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Thank you to Paul, who took on a project that was untried and became a rather large initiative.  His post below is an excellent summary. It is just a fact that without Paul the bumpy start to this concept would never have achieved what it did.  My own contributions never met their unrealistic goals - oh sure I will cover every Ruby in Canada - and due to many shifting priorities, my commitment regretfully decreased as time progressed but Paul persevered and never gave up the goal - Kudos! Peggy Chapman This is the final note from me as project manager for the initial stage of the Ruby One-Name Study, started by the Guild of One-Name Studies as a means of demonstrating what Guild members could do when working together in a tight timetable to celebrate the Guild’s 40 th birthday in September 2019. We started this project early in 2018 when three of us, me in Florida, Peggy in Canada and Karen in Australia had a few video-conference discussions to figure out how best to take
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DRY Genealogy and a word from the new Ruby team

For readers who are not Guild members, the Ruby project will be transferring to "real" Rubys the end of September.  Michael Ruby has introduced himself and provided a very interesting read on DRY approach to genealogy.  I think many of us can relate to the amusing but true definiton of WET!  And with Michael's permission, I would love to adopt the sentence " Genealogy as a whole is forever beautifully unfinished."   Peggy Homans Chapman Hello, everyone. My name is Michael Ruby. I am part of the team that will be inheriting the Ruby One-Name Study on 30 September. I would like to take this opportunity to express gratitude, to introduce myself, and to offer some initial thoughts about the future of the study by way of this blog post’s main body. In it, I wish to offer something that I hope is at least a little bit fresh: a computer science-style argument for the value of approaching genealogy through the one-name study.   I have a feeling that most geneal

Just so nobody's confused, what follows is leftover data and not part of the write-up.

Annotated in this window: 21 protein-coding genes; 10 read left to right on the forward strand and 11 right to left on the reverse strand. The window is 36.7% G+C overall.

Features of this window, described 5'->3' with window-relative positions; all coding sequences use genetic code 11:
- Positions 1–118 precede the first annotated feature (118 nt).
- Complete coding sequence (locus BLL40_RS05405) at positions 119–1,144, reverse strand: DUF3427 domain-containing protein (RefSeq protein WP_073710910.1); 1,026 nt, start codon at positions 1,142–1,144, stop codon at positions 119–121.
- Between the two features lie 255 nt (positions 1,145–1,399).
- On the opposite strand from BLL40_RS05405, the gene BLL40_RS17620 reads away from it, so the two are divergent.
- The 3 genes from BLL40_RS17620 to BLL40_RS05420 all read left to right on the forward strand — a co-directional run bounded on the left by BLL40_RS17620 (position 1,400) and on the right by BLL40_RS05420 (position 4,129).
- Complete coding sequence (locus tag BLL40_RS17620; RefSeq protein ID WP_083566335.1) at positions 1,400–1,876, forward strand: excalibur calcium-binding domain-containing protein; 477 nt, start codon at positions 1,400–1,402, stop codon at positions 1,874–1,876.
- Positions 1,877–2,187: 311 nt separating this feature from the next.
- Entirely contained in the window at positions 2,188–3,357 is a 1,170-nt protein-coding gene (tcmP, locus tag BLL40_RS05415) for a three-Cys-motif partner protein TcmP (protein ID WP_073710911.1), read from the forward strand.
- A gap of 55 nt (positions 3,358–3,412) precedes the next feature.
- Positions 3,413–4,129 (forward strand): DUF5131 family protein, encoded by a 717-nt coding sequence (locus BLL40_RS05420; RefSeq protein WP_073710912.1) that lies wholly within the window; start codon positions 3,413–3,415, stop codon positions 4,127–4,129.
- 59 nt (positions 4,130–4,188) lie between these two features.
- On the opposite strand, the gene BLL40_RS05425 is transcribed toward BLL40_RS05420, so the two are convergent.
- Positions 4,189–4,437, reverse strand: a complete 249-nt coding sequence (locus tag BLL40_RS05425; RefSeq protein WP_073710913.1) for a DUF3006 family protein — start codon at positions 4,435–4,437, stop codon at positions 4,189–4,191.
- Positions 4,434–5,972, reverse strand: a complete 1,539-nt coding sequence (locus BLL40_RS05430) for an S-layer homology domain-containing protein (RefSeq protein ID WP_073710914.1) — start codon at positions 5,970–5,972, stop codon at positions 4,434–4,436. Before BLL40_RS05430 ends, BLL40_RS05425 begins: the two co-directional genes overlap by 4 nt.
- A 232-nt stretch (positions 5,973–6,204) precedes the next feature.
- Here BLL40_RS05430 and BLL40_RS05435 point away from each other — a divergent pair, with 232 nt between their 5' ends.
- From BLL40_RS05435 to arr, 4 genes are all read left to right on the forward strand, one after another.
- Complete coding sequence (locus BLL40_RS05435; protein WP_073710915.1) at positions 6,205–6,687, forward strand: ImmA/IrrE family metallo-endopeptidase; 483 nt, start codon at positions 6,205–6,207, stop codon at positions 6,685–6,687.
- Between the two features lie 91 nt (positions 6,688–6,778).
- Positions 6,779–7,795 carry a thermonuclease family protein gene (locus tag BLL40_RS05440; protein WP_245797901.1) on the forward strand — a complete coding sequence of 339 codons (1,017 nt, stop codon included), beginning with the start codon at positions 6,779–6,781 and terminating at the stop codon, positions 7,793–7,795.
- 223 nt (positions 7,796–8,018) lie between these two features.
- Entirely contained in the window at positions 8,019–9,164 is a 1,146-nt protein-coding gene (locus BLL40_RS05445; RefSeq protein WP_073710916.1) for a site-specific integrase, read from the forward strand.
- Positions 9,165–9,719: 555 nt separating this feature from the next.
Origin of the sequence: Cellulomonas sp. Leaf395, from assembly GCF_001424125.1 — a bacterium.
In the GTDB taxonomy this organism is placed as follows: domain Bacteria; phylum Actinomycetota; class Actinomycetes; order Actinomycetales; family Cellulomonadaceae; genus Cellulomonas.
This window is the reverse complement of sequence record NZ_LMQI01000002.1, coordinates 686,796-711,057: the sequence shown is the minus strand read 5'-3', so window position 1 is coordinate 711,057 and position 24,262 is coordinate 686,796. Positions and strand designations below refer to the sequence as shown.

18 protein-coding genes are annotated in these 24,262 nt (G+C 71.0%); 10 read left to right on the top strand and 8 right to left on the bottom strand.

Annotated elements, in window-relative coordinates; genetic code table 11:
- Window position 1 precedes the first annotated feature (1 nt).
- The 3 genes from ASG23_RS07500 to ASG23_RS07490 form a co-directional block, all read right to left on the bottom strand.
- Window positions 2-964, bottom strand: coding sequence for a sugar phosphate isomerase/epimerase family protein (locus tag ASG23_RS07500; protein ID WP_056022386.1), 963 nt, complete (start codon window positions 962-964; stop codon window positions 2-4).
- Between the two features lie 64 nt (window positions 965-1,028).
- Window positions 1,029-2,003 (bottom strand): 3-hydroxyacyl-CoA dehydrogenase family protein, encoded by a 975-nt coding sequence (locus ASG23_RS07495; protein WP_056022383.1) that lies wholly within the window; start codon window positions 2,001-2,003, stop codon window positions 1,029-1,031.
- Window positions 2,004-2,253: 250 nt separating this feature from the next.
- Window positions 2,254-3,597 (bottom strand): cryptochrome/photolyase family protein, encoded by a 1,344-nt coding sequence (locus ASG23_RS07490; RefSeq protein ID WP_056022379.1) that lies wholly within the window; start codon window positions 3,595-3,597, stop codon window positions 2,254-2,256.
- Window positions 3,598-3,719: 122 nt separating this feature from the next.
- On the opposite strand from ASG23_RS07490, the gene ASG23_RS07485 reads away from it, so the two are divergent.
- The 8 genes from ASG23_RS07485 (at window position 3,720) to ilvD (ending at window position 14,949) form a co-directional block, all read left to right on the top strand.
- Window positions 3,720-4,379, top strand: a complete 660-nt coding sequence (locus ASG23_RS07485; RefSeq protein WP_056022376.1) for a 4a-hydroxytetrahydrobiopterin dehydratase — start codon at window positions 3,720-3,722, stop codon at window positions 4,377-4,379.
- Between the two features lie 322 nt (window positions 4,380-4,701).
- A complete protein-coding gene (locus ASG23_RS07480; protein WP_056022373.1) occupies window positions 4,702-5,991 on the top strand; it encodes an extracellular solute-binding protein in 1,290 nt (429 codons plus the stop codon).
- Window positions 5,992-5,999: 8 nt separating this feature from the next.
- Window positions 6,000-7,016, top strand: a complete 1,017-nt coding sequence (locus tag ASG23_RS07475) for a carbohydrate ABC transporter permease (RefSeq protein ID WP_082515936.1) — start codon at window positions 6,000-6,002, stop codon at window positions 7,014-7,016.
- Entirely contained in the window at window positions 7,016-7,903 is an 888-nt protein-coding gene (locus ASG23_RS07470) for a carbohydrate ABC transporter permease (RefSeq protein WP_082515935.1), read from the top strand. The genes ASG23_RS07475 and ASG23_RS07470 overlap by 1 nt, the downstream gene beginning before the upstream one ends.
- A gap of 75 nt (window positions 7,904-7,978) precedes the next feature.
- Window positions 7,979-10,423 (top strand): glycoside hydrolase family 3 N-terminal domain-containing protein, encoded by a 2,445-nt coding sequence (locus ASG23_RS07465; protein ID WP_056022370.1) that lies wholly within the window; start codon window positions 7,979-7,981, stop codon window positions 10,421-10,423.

Occupations of Rubys on the England and Wales 1881 Census

Nikki Brown has provided a thought-provoking post on analysis.  Many one-namers love the analysis phase of a study but are unsure how to start.  It may vary depending on your study. For example, my one name study has very little UK content but is more a story of emigration from the Channel Islands to different parts of the world - i love to compare the lives/experiences of these emigrants depending on where they landed.  NOTE: this was a technical challenge for poor Blogger due to the charts etc. and may appear a bit odd - if it is unreadable please provide a comment.   There has been a wide variety of blog posts on the Ruby website. They have inclluded origins and migrations of Rubys; name changes and confusions; discovering different records with new ways to use them, and problems when using them; persons of interest and of course, experiences and lessons (ususally good!) learnt from working in a team. I wondered if there was something new to do. I decided to examine